- Residents of several states are being advised to avoid travel.
- State police in Maryland and Virginia responded to multiple incidents.
- New York City schools switched to virtual learning for Thursday.
Cities across the mid-Atlantic and Northeast, including New York, Boston and Philadelphia, salted roads, pre-positioned plows and asked residents to avoid travel as a major winter storm moved in Wednesday afternoon, bringing traffic crashes and power outages with it.
“If you absolutely don’t have to travel tonight or tomorrow, it would be great if you could just stay put and let the road crews do the work that they need to do,” Massachusetts Gov. Charlie Baker said in a Wednesday afternoon news conference.
“The last thing we all need to deal with right now, in the midst of everything else that’s going on, iarecar accidents and other collisions as a result of what will be fairly treacherous driving conditions.”
Baker pointed out that traffic is lighter than usual due to a large number of people working from home. Massachusetts also has a stay-at-home advisory nightly from 10 p.m. to 5 a.m. due to coronavirus restrictions.
He said 3,800 pieces of snow-clearing equipment would be deployed for operations on about 15,000 miles of highways.
The system, named Winter Storm Gail by The Weather Channel, is expected to bring heavy snow, strong winds and possible coastal flooding from Wednesday afternoon into Thursday. Winds could gust as high as 50 mph in some areas.
State police in Virginia were already responding to an increasing number of calls on Wednesday afternoon.
About 18,000 homes and businesses were without power across the state as of about 3:30 p.m. EST, according to poweroutage.us.
Maryland State Police responded to 489 calls for service, including 161 crashes and 60 unattended or disabled vehicles betwen 9 a.m. and 3 p.m.
Officials throughout the affected regions declared states of emergency and echoed Baker’s plea to stay at home.
“Take this seriously,” New York City Mayor Bill de Blasio said in an update Tuesday night.
The mayor urged residents to take mass transit or work from home, if possible.
New Jersey Gov. Phil Murphy declared a state of emergency, effective at 2 p.m. Wednesday. The state also issued commercial vehicle travel restrictions on portions of several interstates, including I-78, I-80 and I-280. Vehicles under the restrictions include tractor-trailers, passenger vehicles pulling trailers, recreational vehicles and motorcycles.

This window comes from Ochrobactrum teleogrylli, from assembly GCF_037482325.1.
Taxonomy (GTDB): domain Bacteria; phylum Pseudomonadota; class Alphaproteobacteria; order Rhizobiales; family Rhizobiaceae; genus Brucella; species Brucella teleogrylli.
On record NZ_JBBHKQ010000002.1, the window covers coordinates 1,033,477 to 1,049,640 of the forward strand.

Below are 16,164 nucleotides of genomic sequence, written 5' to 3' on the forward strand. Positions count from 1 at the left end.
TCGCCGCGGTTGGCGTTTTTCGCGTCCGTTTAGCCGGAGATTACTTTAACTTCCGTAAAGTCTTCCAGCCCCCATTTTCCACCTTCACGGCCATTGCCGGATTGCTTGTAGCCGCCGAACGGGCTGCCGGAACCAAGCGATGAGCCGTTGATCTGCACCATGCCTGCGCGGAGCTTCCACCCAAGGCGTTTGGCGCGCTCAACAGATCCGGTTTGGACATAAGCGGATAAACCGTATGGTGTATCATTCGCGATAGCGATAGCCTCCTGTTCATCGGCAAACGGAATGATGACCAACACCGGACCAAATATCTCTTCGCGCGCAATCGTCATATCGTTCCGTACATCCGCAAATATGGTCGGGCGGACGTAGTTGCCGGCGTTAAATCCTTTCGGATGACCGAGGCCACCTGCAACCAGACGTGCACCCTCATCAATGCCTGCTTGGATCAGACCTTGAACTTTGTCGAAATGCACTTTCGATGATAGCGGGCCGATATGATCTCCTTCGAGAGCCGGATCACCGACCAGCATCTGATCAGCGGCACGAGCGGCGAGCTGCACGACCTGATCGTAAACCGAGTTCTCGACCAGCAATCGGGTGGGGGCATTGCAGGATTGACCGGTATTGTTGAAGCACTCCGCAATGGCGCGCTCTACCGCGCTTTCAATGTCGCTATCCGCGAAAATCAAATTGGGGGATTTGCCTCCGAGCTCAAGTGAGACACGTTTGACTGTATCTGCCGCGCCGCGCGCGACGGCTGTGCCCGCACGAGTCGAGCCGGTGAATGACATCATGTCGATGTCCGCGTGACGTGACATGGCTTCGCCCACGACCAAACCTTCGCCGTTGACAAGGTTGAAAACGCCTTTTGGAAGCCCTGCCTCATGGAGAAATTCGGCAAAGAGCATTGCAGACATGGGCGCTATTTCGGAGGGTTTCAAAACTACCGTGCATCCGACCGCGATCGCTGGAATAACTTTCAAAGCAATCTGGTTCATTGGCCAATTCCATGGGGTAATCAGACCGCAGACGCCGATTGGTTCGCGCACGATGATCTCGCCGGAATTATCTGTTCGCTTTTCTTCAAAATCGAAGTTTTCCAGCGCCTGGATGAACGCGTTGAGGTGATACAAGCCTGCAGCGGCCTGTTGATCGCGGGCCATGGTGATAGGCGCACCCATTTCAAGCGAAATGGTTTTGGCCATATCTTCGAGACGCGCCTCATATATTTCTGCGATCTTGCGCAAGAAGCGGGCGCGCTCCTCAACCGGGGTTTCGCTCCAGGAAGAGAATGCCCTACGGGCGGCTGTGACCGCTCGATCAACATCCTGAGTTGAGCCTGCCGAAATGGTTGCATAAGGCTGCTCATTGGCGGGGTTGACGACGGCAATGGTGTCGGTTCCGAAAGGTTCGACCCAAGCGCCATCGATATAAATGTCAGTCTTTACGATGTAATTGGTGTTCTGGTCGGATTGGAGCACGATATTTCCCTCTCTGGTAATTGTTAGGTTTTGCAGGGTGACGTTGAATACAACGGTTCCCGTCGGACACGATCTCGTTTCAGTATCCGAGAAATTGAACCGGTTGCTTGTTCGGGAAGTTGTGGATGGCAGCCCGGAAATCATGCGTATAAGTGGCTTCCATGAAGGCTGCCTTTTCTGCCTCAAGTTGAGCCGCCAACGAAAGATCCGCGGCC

The speed limit was lowered to 35 mph on the Delaware Memorial Bridge, which carries Interstate 295 across the river from New Jersey to Delaware.
Pennsylvania Gov. Tom Wolf also issued a disaster emergency proclamation for most of his state.
“Commonwealth agencies have been watching this storm for several days, and we are ready to provide whatever support is needed to keep our citizens safe during this potentially dangerous storm,” Wolf said in a news release. “We encourage you to prepare now to keep your loved ones safe, and also avoid any unnecessary travel.”
Crews and equipment were ramped up to keep roadways clear.
“One-hundred pieces of equipment are expected to be mobilized during the beginning of the event,” Philadelphia Streets Commissioner Carlton Williams said, according to WPVI-TV. “We’re preparing for a full deployment of additional crews and equipment contingent upon additional snow accumulation throughout the entire event.”
More than 300 snow plows were deployed overnight in Washington D.C. to apply salt to highways, streets, ramps, bridges and elevated roadways.
Crews in Charlottesville, Virginia, were applying 20,000 gallons of brine solution to help keep roads clear, WWBT-TV reported. Similar operations were happening around the state, according to the state Department of Transportation.
In New York City, de Blasio announced that schools would transition to virtual learning on Thursday.
Philadelphia schools, already in virtual learning, will continue with classes, the city said in a news release.
Amtrak modified or canceled several train routes through Friday.
Winter Storm Gail is likely to impact air travel, too. Delta, Southwest, United and American Airlines are waiving change fees for flights that might be affected. Airport officials advised travelers to monitor flight status closely.
Because power outages are possible, officials were also reminding people to practice care when using generators or other equipment such as gas grills.
“Our concern is that carbon monoxide is a leading cause of accidental deaths in the U.S.,” Pennsylvania State Fire Commissioner Bruce Trego said, according to WATM-TV.
Generators should be placed at least 10 feet from buildings and gas grills should never be used indoors. Trego also reminded residents not to warm up their car inside a garage, even with the garage doors open.
The Weather Company’s primary journalistic mission is to report on breaking weather news, the environment and the importance of science to our lives. This story does not necessarily represent the position of our parent company, IBM.